However, the court, even if it be inferior (to the former) is authorized to dispense for a time even with these measures. For these decrees are not to be invested with greater stringency than the commands of the Torah itself, which any court has the right to suspend as an emergency measure. Thus the court may inflict flagellation and other punishments, even in cases where such penalties are not warranted by the law if, in its opinion, religion will thereby be strengthened and safeguarded and the people will be restrained from disregarding the words of the Torah. It must not, however, establish the measure to which it resorts as a law binding upon succeeding generations, declaring, "This is the law."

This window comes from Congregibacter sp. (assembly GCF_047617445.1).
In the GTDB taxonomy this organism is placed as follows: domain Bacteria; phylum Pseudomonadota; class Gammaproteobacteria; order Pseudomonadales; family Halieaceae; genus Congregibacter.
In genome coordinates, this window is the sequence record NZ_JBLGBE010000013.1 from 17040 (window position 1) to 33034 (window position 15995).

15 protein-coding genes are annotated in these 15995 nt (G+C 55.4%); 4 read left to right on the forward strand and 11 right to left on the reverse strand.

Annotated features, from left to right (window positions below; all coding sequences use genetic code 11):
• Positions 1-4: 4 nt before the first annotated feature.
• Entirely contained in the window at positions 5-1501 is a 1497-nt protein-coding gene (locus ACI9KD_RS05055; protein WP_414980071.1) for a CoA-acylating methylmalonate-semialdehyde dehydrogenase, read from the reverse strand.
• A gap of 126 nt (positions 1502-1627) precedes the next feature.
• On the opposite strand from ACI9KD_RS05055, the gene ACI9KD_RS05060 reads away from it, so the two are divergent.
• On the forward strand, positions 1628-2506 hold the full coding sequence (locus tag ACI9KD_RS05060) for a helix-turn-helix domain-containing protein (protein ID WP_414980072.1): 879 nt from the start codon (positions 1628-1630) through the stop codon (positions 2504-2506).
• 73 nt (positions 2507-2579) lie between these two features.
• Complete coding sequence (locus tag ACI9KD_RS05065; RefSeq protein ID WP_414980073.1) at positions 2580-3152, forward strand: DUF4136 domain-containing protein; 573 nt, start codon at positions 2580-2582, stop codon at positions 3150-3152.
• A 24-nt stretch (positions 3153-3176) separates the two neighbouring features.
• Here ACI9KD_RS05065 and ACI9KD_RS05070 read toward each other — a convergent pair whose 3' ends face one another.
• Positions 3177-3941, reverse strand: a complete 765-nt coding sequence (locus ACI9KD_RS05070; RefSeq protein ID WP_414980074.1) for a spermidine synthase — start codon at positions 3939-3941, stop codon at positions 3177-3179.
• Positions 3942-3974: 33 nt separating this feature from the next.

So too, if, in order to bring back the multitudes to religion and save them from general religious laxity, the court deems it necessary to set aside temporarily a positive or a negative command, it may do so, taking into account the need of the hour. Even as a physician will amputate the hand or the foot of a patient in order to save his life, so the court may advocate, when an emergency arises, the temporary disregard of some of the commandments, that the commandments as a whole may be preserved. This is in keeping with what the early sages said: "Desecrate on his account one Sabbath that he be able to observe many Sabbaths" (Yoma 85b)